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Eagles soar to ‘B’ title

Juan Faya never bought into the undefeated season. To the third-year coach at Academy of American Studies, it was unimportant.
When asked why, he said, “I figured we would have our hiccup and move on to work on things we weren’t doing well.”
When the season moved past January and into February, the flawless campaign still very much a possibility, he used it as motivation. Outwardly, Faya never told his players how he truly felt. He used the unblemished record to keep them sharp.
“He tried to put us down before every game,” sophomore center Crystal James said.
So on the morning of the final test, the PSAL Class B championship game against Richard Green High School of Teaching, he asked them to surprise him one more time.
The Eagles responded dutifully, out-doing the bigger and more athletic Wolverines, 45-33, at St. Francis College in Brooklyn.
“I always knew we were going to go undefeated,” junior forward Raquel Gutierrez said after her 14 points garnered MVP honors and led the Long Island City school to the first city championship in any sport. “I never expected to lose and he didn’t either, I think. We have heart. We want it so bad nobody is going to take it away from us.”
Amid chants from the American Studies contingent of “Undefeated” and “Mr. Faya,” he broke out into a huge smile. Faya hugged every player at least once. In shock, he repeatedly asked anyone who would listen, “Can you believe this?” before and after the trophy presentation.
“I can live to be 100 years old and coach until I’m 90 and I won’t have another team like this,” he said, later adding, “We’ve played teams that are faster, stronger, more athletic, but we were always able to win. The one thing that shined through with my ladies was the size of their heart.”
Talent, too. It began last year, when American Studies, behind the trio of Gutierrez, James and junior guard Kaitlin Fitzgerald, won the Queens B II regular season crown before losing in the quarterfinals.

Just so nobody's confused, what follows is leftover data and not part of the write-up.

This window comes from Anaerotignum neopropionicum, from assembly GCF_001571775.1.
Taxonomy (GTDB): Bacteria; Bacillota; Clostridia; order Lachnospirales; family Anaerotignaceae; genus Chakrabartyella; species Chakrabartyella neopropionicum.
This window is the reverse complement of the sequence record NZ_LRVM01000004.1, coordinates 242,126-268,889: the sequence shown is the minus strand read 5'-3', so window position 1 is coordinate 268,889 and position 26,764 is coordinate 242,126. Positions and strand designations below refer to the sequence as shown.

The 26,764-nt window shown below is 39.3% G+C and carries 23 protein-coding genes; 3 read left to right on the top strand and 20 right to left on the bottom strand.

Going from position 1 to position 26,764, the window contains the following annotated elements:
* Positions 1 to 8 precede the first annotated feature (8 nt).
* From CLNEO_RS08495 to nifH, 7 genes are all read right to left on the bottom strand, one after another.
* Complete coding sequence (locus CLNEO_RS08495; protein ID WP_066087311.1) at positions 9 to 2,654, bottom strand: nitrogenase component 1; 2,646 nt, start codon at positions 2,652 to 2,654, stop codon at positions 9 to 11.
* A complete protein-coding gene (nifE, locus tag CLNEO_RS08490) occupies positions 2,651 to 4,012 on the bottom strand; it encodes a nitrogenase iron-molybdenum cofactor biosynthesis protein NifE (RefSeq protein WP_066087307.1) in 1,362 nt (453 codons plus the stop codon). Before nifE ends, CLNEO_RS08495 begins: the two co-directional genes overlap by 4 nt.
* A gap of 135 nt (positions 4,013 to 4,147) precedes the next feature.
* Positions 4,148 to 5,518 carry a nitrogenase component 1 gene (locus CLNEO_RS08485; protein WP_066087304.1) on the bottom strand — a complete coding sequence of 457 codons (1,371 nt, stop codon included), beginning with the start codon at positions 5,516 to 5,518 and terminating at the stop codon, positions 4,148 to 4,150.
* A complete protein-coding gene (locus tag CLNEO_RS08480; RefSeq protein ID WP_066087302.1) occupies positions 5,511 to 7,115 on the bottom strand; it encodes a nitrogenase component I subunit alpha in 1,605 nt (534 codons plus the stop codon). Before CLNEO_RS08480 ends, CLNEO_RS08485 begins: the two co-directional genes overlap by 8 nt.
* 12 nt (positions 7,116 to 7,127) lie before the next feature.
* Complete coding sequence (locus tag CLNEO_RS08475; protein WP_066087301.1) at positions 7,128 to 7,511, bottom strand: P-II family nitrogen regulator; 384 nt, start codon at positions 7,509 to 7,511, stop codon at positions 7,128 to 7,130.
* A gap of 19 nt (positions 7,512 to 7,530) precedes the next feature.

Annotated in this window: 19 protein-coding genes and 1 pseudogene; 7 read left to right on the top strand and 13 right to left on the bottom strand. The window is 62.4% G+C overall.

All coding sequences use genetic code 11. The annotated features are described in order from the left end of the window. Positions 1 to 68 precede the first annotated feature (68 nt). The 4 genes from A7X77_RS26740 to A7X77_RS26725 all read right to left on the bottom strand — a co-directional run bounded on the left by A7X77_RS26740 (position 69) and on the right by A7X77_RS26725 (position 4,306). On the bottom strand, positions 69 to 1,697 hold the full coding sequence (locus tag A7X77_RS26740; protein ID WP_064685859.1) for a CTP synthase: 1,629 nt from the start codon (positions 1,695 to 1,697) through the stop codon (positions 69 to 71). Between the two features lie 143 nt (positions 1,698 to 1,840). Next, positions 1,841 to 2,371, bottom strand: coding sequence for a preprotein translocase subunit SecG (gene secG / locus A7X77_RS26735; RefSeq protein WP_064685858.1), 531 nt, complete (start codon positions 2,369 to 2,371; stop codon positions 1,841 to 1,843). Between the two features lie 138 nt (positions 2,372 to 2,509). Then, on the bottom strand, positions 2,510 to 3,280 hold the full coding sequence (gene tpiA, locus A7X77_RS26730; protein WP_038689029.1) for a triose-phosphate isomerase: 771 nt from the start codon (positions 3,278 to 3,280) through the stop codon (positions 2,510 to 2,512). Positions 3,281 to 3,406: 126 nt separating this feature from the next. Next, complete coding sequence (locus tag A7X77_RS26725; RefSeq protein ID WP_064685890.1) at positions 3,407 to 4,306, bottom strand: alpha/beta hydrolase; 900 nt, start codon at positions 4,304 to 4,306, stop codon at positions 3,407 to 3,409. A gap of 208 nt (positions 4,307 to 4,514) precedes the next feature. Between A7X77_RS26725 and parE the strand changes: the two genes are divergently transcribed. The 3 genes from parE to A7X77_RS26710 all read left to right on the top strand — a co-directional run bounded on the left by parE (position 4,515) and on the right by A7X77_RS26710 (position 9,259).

The addition of freshman point guard Diani Mason transformed a solid group into a formidable one. The Woodside native came off the bench, providing an immediate spark, Faya said, that reminded him of the role Vinnie “The Microwave” Johnson played for eleven seasons on the two-time world champion Detroit Pistons.
Together, they made history, becoming the first borough school to go undefeated since Christ the King achieved the feat in back-to-back seasons from 2004-05.
“It feels like I just won a million dollars,” James said.
Much of the credit goes to Faya, who led the only other American Studies program - girls volleyball - to a finals appearance in 2001, albeit in a loss to Brooklyn’s High School of Telecommunications.
Faya has attempted to raise the interest in sports at the education-first school, enrollment 600. Of the seven varsity programs, volleyball, softball and boys basketball has attracted notice from the student body, but not girls basketball. This fall, only 17 tried out for the team.
Faya, however, has inspired those who have. At the season’s outset, he expressed his own personal regrets, hoping this team would not have any. Some of his speeches, many of them touching personal stories, have left his players in tears, only for them to come out and destroy the opposition once the game started.
“He’s our inspiration and our motivation,” said Gutierrez, the Jackson Heights native who played through a sprained left ankle in the second-round win over Queens High School of Teaching, their closest postseason victory.
Their improbable ride is not over yet. American Studies will travel to Glens Falls, just north of Albany, for the state Federation Class B tournament. The Eagles will meet the winner of Fieldston-Briarcliff Saturday morning in the final. Admittedly, Faya had not prepared for the long trip north. His focus, as it should be, was on Saturday. However, that does not change how American Studies will approach their final game.
“I’m not satisfied,” he said. “I don’t think any of our ladies are going to be satisfied. We’re going upstate to win.”

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